The Lock (Constable)

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The Lock
John Constable A Boat Passing a Lock.jpg
Artist John Constable
Year 1824 (1824)
Medium Oil on canvas
Dimensions 121 cm × 140 cm (47.5 in × 56 in)

The Lock is an oil painting by English artist John Constable, finished in 1824. It depicts a rural scene on the River Stour in Suffolk, one of six paintings within the Stour series. It was auctioned for £22,441,250 at Christie's in London on 3 July 2012.[1]

Description[edit]

The Lock is painted in oil on canvas. It depicts a working rural scene from Suffolk, as a figure struggles to open a canal gate at Dedham Lock near Flatford Mill in Suffolk to allow a lighter barge to progress on the River Stour.[2] There is a distant view of Dedham church across the quintessentially English water meadows[3] The scene is set under a towering tree and a dramatic, cloud-filled sky.[4]

History[edit]

David Lucas – The Lock and Dedham Vale, 1834, mezzotint.

The Lock is the fifth of six paintings that make up the Stour series of large-scale rural works, that Constable exhibited at the Royal Academy between 1819 and 1825. The painting is the only one of the series which remains in private hands, with the more famous The Hay Wain in the National Gallery, London.[5][4]

After its exhibition in 1824, The Morning Post commented: "Mr Constable contributes a landscape composition which for depth, sparkling light, freshness and vigorous effect exceeds any of his works."[5] Samuel William Reynolds offered to make a mezzotint print, but never completed it. His pupil David Lucas eventually prepared one from Constable's private copy of the painting (Foster version).[6]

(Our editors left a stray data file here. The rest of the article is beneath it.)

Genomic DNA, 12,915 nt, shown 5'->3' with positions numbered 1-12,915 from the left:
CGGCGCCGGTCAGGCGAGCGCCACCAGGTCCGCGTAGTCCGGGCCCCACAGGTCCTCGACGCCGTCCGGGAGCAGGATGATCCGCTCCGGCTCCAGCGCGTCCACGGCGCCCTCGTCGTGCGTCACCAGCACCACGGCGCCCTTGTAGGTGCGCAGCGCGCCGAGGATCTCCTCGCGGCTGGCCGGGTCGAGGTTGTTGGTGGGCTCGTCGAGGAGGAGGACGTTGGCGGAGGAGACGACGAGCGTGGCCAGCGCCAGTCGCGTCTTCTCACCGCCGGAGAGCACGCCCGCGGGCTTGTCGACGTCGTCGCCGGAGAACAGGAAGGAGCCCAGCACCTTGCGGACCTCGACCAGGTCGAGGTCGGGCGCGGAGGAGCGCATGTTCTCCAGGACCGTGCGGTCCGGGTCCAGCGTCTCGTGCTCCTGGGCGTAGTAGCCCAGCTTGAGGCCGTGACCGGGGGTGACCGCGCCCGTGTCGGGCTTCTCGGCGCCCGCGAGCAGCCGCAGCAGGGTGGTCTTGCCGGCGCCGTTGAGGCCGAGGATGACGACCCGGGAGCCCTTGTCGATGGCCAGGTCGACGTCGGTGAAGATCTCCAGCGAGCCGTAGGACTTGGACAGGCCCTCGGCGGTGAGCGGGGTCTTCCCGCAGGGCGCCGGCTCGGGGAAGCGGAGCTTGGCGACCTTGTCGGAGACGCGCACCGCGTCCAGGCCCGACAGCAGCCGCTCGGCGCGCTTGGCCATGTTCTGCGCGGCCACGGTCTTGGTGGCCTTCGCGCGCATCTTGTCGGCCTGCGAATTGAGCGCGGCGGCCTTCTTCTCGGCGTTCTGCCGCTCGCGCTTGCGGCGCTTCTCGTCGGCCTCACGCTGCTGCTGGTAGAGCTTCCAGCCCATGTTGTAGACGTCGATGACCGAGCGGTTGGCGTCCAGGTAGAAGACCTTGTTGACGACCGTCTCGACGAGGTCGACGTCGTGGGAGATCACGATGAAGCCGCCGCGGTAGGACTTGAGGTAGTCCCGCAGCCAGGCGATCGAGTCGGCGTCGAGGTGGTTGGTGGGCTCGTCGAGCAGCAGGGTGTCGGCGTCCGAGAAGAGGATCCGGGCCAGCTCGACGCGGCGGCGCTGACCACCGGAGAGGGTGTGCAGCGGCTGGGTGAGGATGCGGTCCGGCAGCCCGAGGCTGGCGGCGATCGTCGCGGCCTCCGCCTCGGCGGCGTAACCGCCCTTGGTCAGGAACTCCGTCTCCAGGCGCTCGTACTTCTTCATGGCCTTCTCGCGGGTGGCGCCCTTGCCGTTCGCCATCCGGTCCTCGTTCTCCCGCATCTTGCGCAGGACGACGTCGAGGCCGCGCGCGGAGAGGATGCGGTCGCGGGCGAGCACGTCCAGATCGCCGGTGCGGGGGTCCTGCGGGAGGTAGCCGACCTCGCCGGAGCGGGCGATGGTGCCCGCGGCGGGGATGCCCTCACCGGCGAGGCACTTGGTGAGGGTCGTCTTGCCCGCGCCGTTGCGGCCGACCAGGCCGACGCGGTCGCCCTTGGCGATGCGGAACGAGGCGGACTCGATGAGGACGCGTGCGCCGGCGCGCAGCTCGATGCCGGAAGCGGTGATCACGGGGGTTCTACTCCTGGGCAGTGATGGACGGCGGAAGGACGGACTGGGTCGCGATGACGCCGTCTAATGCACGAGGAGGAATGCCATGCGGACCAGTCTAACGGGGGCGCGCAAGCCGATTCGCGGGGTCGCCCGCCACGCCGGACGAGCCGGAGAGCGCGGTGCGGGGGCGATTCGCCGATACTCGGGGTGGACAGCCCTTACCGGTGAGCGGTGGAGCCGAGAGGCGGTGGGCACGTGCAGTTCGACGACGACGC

On the opening day of the exhibition, James Morrison (1789–1857) an inn-keeper's son from Balham Hill, London, and Basildon Park, Berkshire, acquired the painting for 150 guineas, the only occasion in Constable's career when a painting sold on its first day of exhibition. Its ownership then progressed down through his family:

  • Grandson, Colonel James Archibald Morrison (1873–1934), at Basildon Park
  • His daughter Mary, wife of Major John Dent-Brocklehurst of Sudeley Castle, Gloucestershire
  • The Trustees of the Walter Morrison Picture Settlement

On 14 November 1990 it was bought as lot No.128 for £10,780,000 at Sotheby's auction in London, by Baron Hans Heinrich Thyssen-Bornemisza and his wife Carmen "Tita" Thyssen. This set a record for a British work of art, which it held until 2006 when a view of Venice by J. M. W. Turner, Constable's rival, sold for £20.5m at Christie's in New York.[5] From 1992, the couple placed the painting on loan to their museum, the Museo Thyssen-Bornemisza in Madrid, Spain.[5] It was part of the Baroness's personal collection rather than the main collection.

In light of "a lack of liquid funds",[7] the Baroness decided in 2011 to sell the painting. It was auctioned for £22,441,250 at Christie's in London on 3 July 2012, following a low estimate of £20million,[2][4] making it the joint fourth on the list of most-expensive Old Masters.[8] Museum trustee Sir Norman Rosenthal resigned in protest at the sale, saying that the decision to sell represented ".. a moral shame on the part of all those concerned, most especially on the part of Tita"[1]

Foster version[edit]

Foster version

Constable made a copy of this painting, known as the Foster version, in 1825. This was the only copy of a painting from the Stour series he made, though later he commonly made copies of his most popular compositions, such as his views of Salisbury Cathedral. The Foster version remains in private hands, one of just three such major works by Constable, and was auctioned at Sotheby's London on the evening of 9 December 2015 on its low estimate at £9,109,000. Previous owners of the painting include William Orme Foster (1814–1900) of Apley Hall, Shropshire, one time High Sheriff of Shropshire, and his descendants.[9][10]

References[edit]

External links[edit]